Tuesday, May 15, 2012

Literary Trends & Conversations

Bear in mind, during this post, what I have said before about the similarity between the current supernatural trend and the Gothic. But this time, I want to focus on the how of the similar content in these two periods.

This past semester, one of my classes read about half of a book called Pamela, following up with sections from Anti-Pamela and Shamela. As you can tell, the second two books were parodies of the first; they were two of many more such books. Such things became literary conversations of sorts. It seems dull to look back on piles of the same basic plot, but the concept is understandable. We have the same type of thing now in YouTube form, where you can search for a particular parody and come up with dozens of results. But do we also have it in book form?

I think so, in a way. Let's come back to the supernatural trend (and we can include fantasy in this). There are the big titles everyone or most everyone knows. But there are also the piles of "similar" books. Most of them aren't as good or as original (though not necessarily), and some in the overall bunch parody parts of others (or at least respond to them). Let me take my friend Twilight for instance. Though it appears to have helped launch the trend because of how timing worked out, it wasn't really the first of its kind. And there are responses even stated outright in the text. Bella tries to remember what fiction has said about vampires and compare it to her observations, etc. The reader, looking in, does something similar. Twilight is a different world from previous vampire fiction. It therefore takes on a different focus and a different theme, even while including a few of the same elements within its framework.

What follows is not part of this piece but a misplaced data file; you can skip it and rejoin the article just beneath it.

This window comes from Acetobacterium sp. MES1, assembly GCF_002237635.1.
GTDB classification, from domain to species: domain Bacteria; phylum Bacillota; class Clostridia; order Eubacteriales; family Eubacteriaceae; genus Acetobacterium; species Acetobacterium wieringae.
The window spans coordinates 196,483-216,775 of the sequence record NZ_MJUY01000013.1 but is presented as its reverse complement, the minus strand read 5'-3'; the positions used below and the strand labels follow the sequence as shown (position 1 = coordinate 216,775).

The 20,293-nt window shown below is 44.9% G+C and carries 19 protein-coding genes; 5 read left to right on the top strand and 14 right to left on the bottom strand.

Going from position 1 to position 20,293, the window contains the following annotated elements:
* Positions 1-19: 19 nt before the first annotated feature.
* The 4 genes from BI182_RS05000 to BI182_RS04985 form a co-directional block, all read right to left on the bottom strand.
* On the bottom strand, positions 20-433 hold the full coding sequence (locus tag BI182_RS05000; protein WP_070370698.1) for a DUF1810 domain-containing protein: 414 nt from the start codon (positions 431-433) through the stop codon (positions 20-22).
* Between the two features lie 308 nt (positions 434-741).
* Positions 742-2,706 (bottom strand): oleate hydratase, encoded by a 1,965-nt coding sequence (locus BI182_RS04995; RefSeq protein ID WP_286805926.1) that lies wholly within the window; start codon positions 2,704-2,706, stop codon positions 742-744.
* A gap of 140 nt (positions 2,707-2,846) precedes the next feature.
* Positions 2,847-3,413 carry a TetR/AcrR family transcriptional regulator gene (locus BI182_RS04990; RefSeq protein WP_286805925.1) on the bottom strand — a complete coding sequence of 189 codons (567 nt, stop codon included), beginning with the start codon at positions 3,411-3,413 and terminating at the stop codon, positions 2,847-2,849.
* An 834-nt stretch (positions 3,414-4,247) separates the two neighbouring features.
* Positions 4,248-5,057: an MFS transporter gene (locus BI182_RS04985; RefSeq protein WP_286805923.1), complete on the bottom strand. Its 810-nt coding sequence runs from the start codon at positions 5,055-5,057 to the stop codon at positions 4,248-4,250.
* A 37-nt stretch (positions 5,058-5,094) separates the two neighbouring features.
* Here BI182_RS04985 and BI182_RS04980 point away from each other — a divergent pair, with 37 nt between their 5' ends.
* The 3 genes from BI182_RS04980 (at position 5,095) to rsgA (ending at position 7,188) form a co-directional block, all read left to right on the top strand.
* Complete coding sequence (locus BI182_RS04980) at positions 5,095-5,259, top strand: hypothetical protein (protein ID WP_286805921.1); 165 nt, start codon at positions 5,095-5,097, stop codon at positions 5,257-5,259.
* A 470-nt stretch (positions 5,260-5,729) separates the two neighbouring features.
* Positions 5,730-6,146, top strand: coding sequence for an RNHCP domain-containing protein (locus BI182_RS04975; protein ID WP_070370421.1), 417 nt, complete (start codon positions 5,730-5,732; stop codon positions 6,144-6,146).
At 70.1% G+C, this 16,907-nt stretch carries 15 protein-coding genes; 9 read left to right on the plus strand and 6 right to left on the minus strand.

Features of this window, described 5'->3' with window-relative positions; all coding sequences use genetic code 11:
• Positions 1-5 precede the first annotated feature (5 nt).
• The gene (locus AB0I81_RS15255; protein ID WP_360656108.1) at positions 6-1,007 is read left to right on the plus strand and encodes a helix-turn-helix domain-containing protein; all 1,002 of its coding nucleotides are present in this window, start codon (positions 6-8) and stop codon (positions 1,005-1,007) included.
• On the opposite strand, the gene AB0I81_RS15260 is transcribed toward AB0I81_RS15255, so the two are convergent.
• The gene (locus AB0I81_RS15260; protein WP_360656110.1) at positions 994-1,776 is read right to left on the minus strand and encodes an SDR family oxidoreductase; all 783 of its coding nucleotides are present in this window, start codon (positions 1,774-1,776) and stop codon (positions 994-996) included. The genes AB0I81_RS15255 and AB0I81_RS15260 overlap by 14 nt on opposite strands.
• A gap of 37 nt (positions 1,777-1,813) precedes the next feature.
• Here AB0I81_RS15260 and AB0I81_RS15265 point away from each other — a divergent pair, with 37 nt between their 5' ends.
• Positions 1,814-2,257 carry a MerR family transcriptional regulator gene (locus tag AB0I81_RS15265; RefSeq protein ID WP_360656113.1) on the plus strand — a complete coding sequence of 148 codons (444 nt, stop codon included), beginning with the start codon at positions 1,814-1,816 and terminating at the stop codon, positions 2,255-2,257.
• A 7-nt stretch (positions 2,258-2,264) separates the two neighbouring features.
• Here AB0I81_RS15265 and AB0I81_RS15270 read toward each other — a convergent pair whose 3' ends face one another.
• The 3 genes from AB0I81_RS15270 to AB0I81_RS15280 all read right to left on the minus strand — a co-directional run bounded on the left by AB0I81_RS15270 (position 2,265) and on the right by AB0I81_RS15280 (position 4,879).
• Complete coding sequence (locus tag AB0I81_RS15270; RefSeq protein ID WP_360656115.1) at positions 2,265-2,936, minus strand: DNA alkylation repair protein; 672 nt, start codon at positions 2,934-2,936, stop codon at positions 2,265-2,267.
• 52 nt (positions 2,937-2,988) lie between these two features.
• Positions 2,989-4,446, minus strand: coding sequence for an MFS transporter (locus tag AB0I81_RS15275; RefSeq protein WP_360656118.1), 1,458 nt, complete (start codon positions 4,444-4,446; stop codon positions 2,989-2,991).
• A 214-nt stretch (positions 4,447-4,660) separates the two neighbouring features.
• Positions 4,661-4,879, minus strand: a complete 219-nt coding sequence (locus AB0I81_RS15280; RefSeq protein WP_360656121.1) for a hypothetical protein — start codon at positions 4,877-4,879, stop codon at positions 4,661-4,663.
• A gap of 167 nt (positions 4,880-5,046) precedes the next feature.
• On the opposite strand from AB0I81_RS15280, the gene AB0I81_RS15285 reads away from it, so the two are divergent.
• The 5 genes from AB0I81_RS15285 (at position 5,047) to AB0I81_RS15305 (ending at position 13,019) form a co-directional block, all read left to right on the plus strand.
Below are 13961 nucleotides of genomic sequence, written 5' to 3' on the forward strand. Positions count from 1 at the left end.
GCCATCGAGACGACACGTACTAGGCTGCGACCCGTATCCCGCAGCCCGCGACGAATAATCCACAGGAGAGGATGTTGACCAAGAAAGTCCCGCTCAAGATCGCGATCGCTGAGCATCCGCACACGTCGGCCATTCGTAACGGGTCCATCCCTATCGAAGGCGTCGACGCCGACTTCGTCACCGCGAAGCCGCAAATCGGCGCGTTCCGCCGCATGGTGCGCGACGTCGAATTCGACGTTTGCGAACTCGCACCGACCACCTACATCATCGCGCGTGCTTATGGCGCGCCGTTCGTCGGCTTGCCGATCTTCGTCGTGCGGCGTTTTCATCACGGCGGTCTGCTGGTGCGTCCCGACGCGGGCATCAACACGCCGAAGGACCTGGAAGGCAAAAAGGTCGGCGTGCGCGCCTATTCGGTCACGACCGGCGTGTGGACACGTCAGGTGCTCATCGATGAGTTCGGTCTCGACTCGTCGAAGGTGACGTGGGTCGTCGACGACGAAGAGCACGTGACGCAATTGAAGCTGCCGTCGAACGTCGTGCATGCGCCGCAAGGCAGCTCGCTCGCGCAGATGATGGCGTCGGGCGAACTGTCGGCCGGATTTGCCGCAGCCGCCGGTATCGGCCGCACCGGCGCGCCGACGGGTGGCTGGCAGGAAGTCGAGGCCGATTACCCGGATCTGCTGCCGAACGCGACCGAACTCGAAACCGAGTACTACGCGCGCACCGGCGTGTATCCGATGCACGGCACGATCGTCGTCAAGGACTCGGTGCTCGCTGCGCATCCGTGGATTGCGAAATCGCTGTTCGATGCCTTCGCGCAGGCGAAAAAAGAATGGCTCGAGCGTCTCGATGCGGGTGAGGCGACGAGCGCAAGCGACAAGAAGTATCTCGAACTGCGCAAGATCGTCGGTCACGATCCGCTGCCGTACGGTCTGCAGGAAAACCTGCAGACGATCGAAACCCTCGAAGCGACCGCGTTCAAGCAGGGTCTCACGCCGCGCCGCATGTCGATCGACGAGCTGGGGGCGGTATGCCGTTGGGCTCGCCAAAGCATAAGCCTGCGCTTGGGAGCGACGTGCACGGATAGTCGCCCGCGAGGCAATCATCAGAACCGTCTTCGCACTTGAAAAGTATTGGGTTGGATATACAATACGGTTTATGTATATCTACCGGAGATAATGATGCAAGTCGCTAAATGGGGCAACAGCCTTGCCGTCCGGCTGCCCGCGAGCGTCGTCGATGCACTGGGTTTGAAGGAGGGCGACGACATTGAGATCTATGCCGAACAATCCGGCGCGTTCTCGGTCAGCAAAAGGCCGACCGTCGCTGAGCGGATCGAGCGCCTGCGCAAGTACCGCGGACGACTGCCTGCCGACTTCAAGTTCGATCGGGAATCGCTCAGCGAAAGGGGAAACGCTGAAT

It's in these little differences that the big changes often happen. Back in the eighteenth to nineteenth century, texts shifted (though with rather similar plot lines) from showing essentially trapped and powerless women to independent figures. Now, very much through parodies, we seem to be shifting the supernatural from something to be feared or to be cautious of to something that analogizes aspects of our real lives. (It always has done that, true, but it's a bit different now, isn't it?) So in Twilight, it isn't about certain characters being vampires; it's about what they choose to do with who they happen to be. It's a similar sort of thing in Harry Potter.

And I do hope I didn't ramble or stray overly much in this post.

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